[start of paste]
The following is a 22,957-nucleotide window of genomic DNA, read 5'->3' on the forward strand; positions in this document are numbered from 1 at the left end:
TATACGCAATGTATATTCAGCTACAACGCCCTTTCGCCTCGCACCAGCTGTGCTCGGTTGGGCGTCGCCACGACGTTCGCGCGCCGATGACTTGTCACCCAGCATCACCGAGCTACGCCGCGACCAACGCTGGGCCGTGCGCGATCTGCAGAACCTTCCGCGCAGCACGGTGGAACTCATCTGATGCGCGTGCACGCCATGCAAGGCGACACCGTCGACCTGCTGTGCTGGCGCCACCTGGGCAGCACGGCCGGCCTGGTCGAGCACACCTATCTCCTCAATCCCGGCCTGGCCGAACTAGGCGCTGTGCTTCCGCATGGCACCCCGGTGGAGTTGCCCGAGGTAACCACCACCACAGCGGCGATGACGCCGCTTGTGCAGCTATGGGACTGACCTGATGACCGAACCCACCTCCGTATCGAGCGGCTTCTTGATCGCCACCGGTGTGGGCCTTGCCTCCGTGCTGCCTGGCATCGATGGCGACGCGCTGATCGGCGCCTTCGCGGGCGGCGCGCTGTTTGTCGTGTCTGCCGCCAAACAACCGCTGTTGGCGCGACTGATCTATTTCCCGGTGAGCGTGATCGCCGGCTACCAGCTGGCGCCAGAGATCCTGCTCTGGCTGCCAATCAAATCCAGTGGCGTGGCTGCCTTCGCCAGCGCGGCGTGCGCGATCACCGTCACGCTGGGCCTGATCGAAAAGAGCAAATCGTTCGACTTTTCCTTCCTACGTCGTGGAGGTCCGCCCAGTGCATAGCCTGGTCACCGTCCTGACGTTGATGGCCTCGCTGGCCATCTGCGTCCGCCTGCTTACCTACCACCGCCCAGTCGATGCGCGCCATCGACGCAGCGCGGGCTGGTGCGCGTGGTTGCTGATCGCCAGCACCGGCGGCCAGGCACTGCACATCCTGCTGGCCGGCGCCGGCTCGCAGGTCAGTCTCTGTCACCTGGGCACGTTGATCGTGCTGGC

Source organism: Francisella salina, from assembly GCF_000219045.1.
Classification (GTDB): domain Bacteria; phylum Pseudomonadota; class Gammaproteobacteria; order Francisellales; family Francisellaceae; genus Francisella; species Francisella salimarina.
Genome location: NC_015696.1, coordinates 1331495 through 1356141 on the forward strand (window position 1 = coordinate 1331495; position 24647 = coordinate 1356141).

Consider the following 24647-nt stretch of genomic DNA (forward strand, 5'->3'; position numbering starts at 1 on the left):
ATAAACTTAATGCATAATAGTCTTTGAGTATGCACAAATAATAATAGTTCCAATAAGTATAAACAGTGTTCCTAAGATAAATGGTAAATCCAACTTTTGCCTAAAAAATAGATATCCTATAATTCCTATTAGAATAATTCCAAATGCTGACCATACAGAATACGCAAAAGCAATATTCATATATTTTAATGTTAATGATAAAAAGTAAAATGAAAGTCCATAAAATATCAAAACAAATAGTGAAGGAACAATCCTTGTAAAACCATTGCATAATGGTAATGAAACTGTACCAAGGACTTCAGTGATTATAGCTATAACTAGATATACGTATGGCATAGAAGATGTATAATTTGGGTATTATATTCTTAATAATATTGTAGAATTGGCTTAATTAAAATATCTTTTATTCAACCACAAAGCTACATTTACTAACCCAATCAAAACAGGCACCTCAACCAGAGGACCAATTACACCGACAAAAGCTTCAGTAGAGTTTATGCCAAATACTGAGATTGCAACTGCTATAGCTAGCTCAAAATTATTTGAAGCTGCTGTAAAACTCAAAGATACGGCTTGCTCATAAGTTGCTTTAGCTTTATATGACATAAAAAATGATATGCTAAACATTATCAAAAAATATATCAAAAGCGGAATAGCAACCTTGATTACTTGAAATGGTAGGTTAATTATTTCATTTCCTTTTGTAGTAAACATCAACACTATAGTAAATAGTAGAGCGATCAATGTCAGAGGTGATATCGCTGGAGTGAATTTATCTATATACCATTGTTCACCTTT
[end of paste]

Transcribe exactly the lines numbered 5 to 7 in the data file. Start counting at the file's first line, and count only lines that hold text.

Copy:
Genome location: NC_015696.1, coordinates 1331495 through 1356141 on the forward strand (window position 1 = coordinate 1331495; position 24647 = coordinate 1356141).

Consider the following 24647-nt stretch of genomic DNA (forward strand, 5'->3'; position numbering starts at 1 on the left):
ATAAACTTAATGCATAATAGTCTTTGAGTATGCACAAATAATAATAGTTCCAATAAGTATAAACAGTGTTCCTAAGATAAATGGTAAATCCAACTTTTGCCTAAAAAATAGATATCCTATAATTCCTATTAGAATAATTCCAAATGCTGACCATACAGAATACGCAAAAGCAATATTCATATATTTTAATGTTAATGATAAAAAGTAAAATGAAAGTCCATAAAATATCAAAACAAATAGTGAAGGAACAATCCTTGTAAAACCATTGCATAATGGTAATGAAACTGTACCAAGGACTTCAGTGATTATAGCTATAACTAGATATACGTATGGCATAGAAGATGTATAATTTGGGTATTATATTCTTAATAATATTGTAGAATTGGCTTAATTAAAATATCTTTTATTCAACCACAAAGCTACATTTACTAACCCAATCAAAACAGGCACCTCAACCAGAGGACCAATTACACCGACAAAAGCTTCAGTAGAGTTTATGCCAAATACTGAGATTGCAACTGCTATAGCTAGCTCAAAATTATTTGAAGCTGCTGTAAAACTCAAAGATACGGCTTGCTCATAAGTTGCTTTAGCTTTATATGACATAAAAAATGATATGCTAAACATTATCAAAAAATATATCAAAAGCGGAATAGCAACCTTGATTACTTGAAATGGTAGGTTAATTATTTCATTTCCTTTTGTAGTAAACATCAACACTATAGTAAATAGTAGAGCGATCAATGTCAGAGGTGATATCGCTGGAGTGAATTTATCTATATACCATTGTTCACCTTT